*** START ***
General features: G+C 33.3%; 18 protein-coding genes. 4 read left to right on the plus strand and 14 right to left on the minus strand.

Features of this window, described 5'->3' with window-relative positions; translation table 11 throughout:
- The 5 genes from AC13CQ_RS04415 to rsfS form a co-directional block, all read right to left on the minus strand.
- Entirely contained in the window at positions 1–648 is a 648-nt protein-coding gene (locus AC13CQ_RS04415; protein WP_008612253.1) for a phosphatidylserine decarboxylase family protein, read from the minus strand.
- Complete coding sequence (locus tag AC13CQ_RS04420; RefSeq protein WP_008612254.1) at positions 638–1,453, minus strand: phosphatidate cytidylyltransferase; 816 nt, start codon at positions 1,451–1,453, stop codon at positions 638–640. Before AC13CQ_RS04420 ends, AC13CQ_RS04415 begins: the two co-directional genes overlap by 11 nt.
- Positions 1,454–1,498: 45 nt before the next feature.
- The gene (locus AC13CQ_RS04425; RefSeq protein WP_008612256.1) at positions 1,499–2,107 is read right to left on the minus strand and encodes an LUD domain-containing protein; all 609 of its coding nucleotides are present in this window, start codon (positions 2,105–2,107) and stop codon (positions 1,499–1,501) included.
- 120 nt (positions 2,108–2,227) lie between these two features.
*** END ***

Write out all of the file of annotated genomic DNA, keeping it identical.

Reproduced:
General features: G+C 33.3%; 18 protein-coding genes. 4 read left to right on the plus strand and 14 right to left on the minus strand.

Features of this window, described 5'->3' with window-relative positions; translation table 11 throughout:
- The 5 genes from AC13CQ_RS04415 to rsfS form a co-directional block, all read right to left on the minus strand.
- Entirely contained in the window at positions 1–648 is a 648-nt protein-coding gene (locus AC13CQ_RS04415; protein WP_008612253.1) for a phosphatidylserine decarboxylase family protein, read from the minus strand.
- Complete coding sequence (locus tag AC13CQ_RS04420; RefSeq protein WP_008612254.1) at positions 638–1,453, minus strand: phosphatidate cytidylyltransferase; 816 nt, start codon at positions 1,451–1,453, stop codon at positions 638–640. Before AC13CQ_RS04420 ends, AC13CQ_RS04415 begins: the two co-directional genes overlap by 11 nt.
- Positions 1,454–1,498: 45 nt before the next feature.
- The gene (locus AC13CQ_RS04425; RefSeq protein WP_008612256.1) at positions 1,499–2,107 is read right to left on the minus strand and encodes an LUD domain-containing protein; all 609 of its coding nucleotides are present in this window, start codon (positions 2,105–2,107) and stop codon (positions 1,499–1,501) included.
- 120 nt (positions 2,108–2,227) lie between these two features.